ISS 220 Exam 1 Study Guide
ISS 220 Exam 1 Study Guide ISS 220
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This 4 page Study Guide was uploaded by Jess Helsel on Thursday September 22, 2016. The Study Guide belongs to ISS 220 at Michigan State University taught by G. Wrobel in Fall 2016. Since its upload, it has received 65 views. For similar materials see in ISS at Michigan State University.
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Date Created: 09/22/16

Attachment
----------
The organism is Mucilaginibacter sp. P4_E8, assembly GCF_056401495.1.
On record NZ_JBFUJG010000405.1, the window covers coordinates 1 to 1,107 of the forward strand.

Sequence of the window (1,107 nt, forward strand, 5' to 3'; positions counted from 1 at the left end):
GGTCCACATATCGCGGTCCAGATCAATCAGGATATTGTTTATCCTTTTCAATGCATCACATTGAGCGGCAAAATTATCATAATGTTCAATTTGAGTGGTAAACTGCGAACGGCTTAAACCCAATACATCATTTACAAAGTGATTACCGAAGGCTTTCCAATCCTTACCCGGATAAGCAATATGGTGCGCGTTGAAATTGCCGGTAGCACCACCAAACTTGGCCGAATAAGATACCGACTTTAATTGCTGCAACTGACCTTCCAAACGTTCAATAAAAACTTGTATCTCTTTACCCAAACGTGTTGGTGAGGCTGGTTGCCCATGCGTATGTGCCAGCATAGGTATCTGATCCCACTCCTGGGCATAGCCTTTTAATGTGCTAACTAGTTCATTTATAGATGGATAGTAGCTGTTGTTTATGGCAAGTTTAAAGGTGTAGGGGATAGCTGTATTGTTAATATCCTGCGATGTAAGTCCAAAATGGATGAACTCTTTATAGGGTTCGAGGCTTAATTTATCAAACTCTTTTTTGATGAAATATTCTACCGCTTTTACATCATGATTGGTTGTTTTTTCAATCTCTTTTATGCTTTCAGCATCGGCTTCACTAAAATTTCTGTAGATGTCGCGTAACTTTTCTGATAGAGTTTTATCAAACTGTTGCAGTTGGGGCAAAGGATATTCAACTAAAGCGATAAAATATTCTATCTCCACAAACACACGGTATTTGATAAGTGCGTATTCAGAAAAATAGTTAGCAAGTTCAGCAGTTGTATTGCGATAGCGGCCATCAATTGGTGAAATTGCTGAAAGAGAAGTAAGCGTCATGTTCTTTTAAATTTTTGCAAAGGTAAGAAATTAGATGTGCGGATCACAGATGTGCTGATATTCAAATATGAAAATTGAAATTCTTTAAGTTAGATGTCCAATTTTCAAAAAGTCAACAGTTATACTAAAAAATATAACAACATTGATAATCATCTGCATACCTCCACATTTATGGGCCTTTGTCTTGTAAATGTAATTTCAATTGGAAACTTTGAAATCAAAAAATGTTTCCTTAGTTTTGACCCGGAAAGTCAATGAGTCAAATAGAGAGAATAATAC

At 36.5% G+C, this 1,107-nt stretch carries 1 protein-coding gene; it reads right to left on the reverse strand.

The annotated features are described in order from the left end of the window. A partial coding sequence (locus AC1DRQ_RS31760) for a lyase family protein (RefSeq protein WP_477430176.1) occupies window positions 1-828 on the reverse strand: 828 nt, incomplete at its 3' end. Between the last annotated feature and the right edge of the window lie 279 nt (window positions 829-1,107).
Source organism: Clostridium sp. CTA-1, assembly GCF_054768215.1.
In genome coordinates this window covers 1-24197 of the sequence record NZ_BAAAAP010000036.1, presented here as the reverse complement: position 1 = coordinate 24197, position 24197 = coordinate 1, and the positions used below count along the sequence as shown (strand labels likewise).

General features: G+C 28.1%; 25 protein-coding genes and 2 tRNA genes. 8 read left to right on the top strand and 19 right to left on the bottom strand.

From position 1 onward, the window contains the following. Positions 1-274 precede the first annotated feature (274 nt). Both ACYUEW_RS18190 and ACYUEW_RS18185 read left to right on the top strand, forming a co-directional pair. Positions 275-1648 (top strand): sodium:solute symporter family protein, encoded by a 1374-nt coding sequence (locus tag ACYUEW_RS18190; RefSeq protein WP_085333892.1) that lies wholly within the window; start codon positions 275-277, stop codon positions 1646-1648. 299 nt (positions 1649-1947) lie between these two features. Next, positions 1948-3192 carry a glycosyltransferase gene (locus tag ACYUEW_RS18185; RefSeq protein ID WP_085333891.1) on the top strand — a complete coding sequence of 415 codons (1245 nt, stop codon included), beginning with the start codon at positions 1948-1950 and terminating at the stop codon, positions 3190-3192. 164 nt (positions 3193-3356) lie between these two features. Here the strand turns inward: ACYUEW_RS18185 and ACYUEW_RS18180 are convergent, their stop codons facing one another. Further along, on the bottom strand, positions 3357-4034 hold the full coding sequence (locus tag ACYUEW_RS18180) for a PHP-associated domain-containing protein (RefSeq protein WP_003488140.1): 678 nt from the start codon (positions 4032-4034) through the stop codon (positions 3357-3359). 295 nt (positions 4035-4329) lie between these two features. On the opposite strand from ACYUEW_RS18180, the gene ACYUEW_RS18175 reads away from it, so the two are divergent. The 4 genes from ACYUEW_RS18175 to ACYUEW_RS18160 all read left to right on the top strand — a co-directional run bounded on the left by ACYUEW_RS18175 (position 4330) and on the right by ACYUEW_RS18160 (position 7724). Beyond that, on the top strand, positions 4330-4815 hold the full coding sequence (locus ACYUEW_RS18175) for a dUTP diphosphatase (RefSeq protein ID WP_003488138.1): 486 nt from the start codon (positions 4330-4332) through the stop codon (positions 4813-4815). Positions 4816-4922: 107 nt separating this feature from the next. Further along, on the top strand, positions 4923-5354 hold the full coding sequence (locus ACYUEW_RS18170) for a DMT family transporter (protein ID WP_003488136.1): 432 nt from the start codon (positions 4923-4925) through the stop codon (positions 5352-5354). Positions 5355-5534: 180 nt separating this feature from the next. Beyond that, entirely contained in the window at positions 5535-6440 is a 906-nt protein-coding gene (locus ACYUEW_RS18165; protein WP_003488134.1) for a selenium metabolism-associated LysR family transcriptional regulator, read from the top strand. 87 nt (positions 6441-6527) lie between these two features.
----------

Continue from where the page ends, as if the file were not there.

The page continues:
ISS 220 Exam 1 Review Terminology: (Suggested by Professor to understand terms and be able to explain them) Evolution – A change in the genetic structure of a population from one generation to the next Adaptation – Functional responses of organisms or populations to the environment. Results from evolutionary change (natural selection) Microevolution – Small genetic changes that occur in a species Macroevolution – Changes that occur only after many generations, such as the appearance of a new species (speciation) Homozygous – Same allele at the same location on both members of a pair of chromosomes (Ex: AA) Heterozygous – Different alleles at the same location point on both members of a pair of chromosomes Genotype – Underlying genetic makeup of an individual (controls how your genes look) Phenotype – the observable or detectable physical characteristics of an organism (hair color, eye color, etc.) Fst – measure of variation in and between species Concepts: (Suggested by professor to understand before exam) Biological Diversity A. Evolution B. Adaptation C. Example: Pinkie fingers changing due to cell phone usage Natural Selection A. Brought by Charles Darwin B. Organisms better adapted to their environment tend to survive and produce more offspring Fixity of Species A. Notion that species, once created, can’t change B. This idea opposes theories of evolution Linnaeus’ Classification System A. Similar to an image of a food chain, but instead of predators and prey, its animals and their classification B. Each level of this classification system is included in the level above it C. Levels go from kingdom to species 1. Ex: Animalia Kingdom, Primate Species Uniformitarianism A. Theory proposed by James Hutton, but elaborated by Charles Lyell B. Theory earths features are the result of long term natural processes (Grand Canyon) which continue to operate in the present as they had in the past Catastrophism A. Proposed by Gorges Cuvier B. Explained fossil record as a result of a succession of catastrophes followed by new creation events Principle of Segregation A. Discrete units, or genes/alleles, occur in pairs b/c chromosomes occur in pairs B. During gamete production members of each gene pair separate so each gene gamete contains one member of a pair C. During fertilization, the full number of chromosomes is restored and members of a gene or allele pairs are reunited Punnett Squares A. Demonstrates how alleles can be combined B. Ex: A a A A sample question that would a AA Aa go with a Punnett Square would be for you to list the aa Aa chances that the offspring of Mendelian this match would have the Traits recessive allele. The answer A. Characteristics which are influenced by alleles at only one genetic locus75% chance. B. Ex: blood types (A positive, B) C. Many genetic disorders are considered Mendelian traits like sickle cell anemia HardyWeinberg Equilibrium A. Allows to predict the distribution of alleles in a population B. p^2 + 2pq + q^2 = 1 C. p = frequency of AA q = frequency of aa 2pq = frequency of Aa Homeostasis A. Condition of stability B. Stress is the body’s response to any genetic factor Race: Trait Definition: races defined by groups of people who share the same traits Why this is wrong: discordance (nonagreeance), different traits have different distributions Population Definition: geographically circumcised populations showing sharp genetic differentiation Why this is wrong: Focuses on groups and not traits Evolutionary Lineage Definition: distinct evolutionary lineages within a species, incipient species (incipient = beginning) Why this is wrong: Humans breed with those closest to them, human variation is much a function to distance ****Adaptation, mutations, environmental pressure, and evolution causes populations to change over time when separated**** Racial groups are the result of social and historical events, including migrations Race doesn’t exist even though racism does
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